- Happy New Year to all. Wondering what joys and challenges 2016 has in store… (Fri Jan 01 11:18:15 +0000 2016)
- It might sound odd, but I actually prefer getting up, showered and dressed to lounging around in pyjamas. Not that there’s an option today! (Mon Jan 04 07:18:01 +0000 2016)
- It comes to something when a new toy arrives for the computer, and I’m not going to have time to even unpack it before the weekend! 🙁 (Tue Jan 05 21:53:23 +0000 2016)
- Still, 2,500 words on Eucharistic Prayer F now submitted, Christmas decorations packed away, and new school term launched successfully. (Tue Jan 05 22:00:04 +0000 2016)
- O God, who by the leading of a star manifested your Son to the peoples of the earth, grant that we may behold your glory face to face. (Tue Jan 05 22:13:45 +0000 2016)
- Struck down with tonsillitus. I’m not very good at being cooped up indoors! Still, on the mend… (Tue Jan 12 12:07:58 +0000 2016)
- Do take care driving tonight, fellow YMCers. Looks like it might be snowy. Sorry can’t join you, still convalescing. (Wed Jan 13 13:11:23 +0000 2016)
- Genuinely sad that Sir Terry has passed away. A great loss, and condolences to the family. (Sun Jan 31 16:04:21 +0000 2016)
- I’m not sure that my younger son has quite got the hang on Lent… He’s very excited that his brother is giving up puddings! (Sun Feb 07 10:19:03 +0000 2016)
- Bittersweet service this morning, as we say thank you but also farewell to our vicar of the last 15 years, as he and his wife retire. (Sun Feb 14 08:32:19 +0000 2016)
- But also very happy Valentine’s day, both to those who do and do not have eros if their life right now. (Sun Feb 14 08:36:38 +0000 2016)
- @alexbcann very best wishes for the future – I always enjoyed your show when I could listen, and of course our occasional banter on here!! (Tue Mar 01 21:18:44 +0000 2016)
- I’ve just seen that Condorman is on netflix. How awesome is that? (Fri Mar 11 14:55:12 +0000 2016)
- 18k walk with the scouts. Was good, but i don’t think I’ll be able to move tomorrow! #FortiesAndFeelingIt (Sun Mar 13 17:42:17 +0000 2016)
- I’ve signed the petition calling on the government to keep the BBC free from government control. Will you? https://t.co/qt4fUXfuY5 (Tue Mar 15 21:53:44 +0000 2016)
- RT @JamesPrescott77: Already seeing irrational, illogical, fear-filled reactions to Brussels tragedy.Don’t listen to fear. Fear will just m… (Tue Mar 22 13:20:42 +0000 2016)
- All packed for Easter School tomorrow. Suspect I’m going to regret putting in “Misson of God” on the walk up the hill to St Chads!! (Sat Mar 26 13:32:32 +0000 2016)
- He is risen. The tomb is empty. All is not lost after all! (Sun Mar 27 06:06:33 +0000 2016)
- (It would have been ok if No. 2 son had risen a little later though. I know it was technically 6.30….) (Sun Mar 27 06:07:46 +0000 2016)
- … mind you, I’m as happy and excited as he is. Oh what a morning! 🙂 (Sun Mar 27 06:09:17 +0000 2016)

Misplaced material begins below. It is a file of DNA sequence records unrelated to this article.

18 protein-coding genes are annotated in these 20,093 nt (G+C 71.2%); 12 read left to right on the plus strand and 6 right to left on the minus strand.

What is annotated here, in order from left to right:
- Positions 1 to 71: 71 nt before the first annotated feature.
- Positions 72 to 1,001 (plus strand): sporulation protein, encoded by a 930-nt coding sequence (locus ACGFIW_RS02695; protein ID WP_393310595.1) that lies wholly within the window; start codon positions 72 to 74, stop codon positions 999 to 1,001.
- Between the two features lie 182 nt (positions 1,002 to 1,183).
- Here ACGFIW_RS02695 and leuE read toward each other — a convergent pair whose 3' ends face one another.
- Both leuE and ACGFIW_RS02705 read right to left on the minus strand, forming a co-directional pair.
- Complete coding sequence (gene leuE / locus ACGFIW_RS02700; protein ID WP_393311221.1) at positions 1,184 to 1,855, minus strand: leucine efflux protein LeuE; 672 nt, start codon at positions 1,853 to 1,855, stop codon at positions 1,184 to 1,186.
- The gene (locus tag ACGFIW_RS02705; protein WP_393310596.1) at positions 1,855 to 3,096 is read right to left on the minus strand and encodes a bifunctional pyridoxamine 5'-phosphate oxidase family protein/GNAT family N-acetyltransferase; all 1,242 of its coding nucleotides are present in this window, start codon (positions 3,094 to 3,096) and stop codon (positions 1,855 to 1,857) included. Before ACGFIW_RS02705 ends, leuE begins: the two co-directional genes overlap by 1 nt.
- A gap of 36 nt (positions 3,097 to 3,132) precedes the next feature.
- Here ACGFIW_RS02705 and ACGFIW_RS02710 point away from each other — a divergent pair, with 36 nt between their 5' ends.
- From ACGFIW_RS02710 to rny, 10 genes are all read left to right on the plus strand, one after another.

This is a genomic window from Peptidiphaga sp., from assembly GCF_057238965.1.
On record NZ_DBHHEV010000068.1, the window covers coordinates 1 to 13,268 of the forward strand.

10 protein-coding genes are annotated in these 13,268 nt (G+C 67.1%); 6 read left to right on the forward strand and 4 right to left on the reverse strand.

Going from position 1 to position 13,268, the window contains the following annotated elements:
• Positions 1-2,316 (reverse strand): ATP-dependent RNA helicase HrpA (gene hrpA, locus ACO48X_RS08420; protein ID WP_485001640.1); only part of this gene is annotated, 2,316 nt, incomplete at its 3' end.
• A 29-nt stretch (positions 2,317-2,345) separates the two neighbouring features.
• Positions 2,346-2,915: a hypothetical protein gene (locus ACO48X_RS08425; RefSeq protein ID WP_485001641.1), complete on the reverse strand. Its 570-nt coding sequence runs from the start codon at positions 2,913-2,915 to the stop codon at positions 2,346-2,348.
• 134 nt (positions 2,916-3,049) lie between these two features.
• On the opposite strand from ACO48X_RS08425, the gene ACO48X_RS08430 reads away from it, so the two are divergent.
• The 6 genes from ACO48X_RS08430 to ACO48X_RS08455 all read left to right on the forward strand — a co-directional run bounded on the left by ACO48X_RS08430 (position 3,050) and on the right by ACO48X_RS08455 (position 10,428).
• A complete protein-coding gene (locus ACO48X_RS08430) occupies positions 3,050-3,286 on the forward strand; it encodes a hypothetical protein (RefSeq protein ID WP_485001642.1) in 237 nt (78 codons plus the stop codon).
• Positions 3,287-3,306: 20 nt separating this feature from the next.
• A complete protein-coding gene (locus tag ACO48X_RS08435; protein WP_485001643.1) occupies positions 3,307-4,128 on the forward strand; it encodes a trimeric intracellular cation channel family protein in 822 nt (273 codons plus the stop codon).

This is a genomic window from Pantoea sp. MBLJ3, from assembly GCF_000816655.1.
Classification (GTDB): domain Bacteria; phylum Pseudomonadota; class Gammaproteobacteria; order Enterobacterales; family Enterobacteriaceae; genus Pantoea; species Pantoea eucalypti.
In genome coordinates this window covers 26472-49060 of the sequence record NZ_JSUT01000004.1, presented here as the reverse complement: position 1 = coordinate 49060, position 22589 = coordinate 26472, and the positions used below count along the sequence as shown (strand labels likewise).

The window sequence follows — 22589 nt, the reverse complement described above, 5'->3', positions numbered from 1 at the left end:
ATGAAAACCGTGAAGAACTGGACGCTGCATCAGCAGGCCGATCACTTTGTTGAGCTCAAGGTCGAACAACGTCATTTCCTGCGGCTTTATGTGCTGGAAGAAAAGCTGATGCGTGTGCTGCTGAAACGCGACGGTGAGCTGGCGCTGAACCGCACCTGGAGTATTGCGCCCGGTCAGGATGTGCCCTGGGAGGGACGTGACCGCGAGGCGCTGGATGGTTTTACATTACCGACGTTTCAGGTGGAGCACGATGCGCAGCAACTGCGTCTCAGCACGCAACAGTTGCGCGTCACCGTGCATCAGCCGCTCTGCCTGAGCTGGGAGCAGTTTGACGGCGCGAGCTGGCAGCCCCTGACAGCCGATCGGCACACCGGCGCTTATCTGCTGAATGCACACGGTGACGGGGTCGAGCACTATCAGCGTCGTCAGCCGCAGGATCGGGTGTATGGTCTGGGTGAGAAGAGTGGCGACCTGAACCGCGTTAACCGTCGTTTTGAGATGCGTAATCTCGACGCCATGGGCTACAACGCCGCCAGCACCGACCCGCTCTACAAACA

- RT @JustinWelby: Christ is Risen! May you know the joy, hope, comfort, strength, forgiveness and love that Jesus brings to all. #EasterJoy (Sun Mar 27 06:47:46 +0000 2016)
- RT @Pontifex: Jesus Christ is risen! Love has triumphed over hatred, life has conquered death, light has dispelled the darkness! (Sun Mar 27 06:48:18 +0000 2016)
- Right, on my way to Durham for YMC Easter School 2016. I love travelling by train, and ’tis good liminal space/time. Especially with chocs. (Sun Mar 27 13:38:54 +0000 2016)
- I like the St Chad’s motto – “not what you have, but you, yourself” (“non vestra sed vos” if you’re into Latin) #YMCES16 (Mon Mar 28 10:18:39 +0000 2016)
- Found it helpful to unpack stewardship, especially that God doesnt need us in His relationship with creation. #YMCES16 (Mon Mar 28 10:29:36 +0000 2016)
- RT @ClaireCorley201: “When you’re used to privilege, equality can seem like oppression”. Richard Rohr YMCES16 (Mon Mar 28 12:44:37 +0000 2016)
- It turns out that the lights in Epiphany House turn on and off automatically, and stay on for about half a flight of stairs…. #YMCES16 (Mon Mar 28 12:51:59 +0000 2016)
- RT @ClaireCorley201: “You are being ordained to be a watcher. Watching for glimpses of where God is moving” YMCES16 (Mon Mar 28 16:54:16 +0000 2016)
- Common elements of mission: intentionality, risk taking, serving, invitation to serve, multiplication, new people groups. #YMCES16 (Mon Mar 28 16:57:32 +0000 2016)
- RT @Sam_Tyndall: We are being ordained to be watchers; to be looking for signs of God’s Kingdom work. To be catalysts of mission. @MarkPowl… (Mon Mar 28 16:57:57 +0000 2016)
- Probably not called so much to be “attitude adjusters” (reckon that’s the Holy Spirit’s job!) #YMCES16 (Mon Mar 28 17:32:34 +0000 2016)
- Naboth’s Vineyard illustrates how we get trapped into systems that are destructive and tragic. #YMCES16 (Tue Mar 29 10:05:20 +0000 2016)
- We need climate justice. At present we have no agency; e.g. in supermarkets we are powerless in the face of inequities in the supply chain. (Tue Mar 29 16:15:01 +0000 2016)
- Redemption comes through an equitable distribution of the means to grow food. #YMCES16 (Tue Mar 29 16:17:27 +0000 2016)
- “We read under the eye of God until the heart is touched and leaps into flame.” #YMCES16 (Wed Mar 30 08:23:00 +0000 2016)
- Gen 1:31 blows away 2k years of bad theology. Matter matters to God. #ymces16 #RuthValerio (Wed Mar 30 09:16:22 +0000 2016)
- Being made in the image of God is functional not ontological; it’s a job description. #ymces16 #RuthValerio (Wed Mar 30 09:52:08 +0000 2016)
- Through Jesus there is peace. His life, death, resurrection and ascending have brought about reconciliation. #ymces16 #RuthValerio (Wed Mar 30 09:55:32 +0000 2016)
- RT @ClaireCorley201: @ruthvalerio “many little steps in the right direction” #refreshing #YMCES16 (Wed Mar 30 11:19:27 +0000 2016)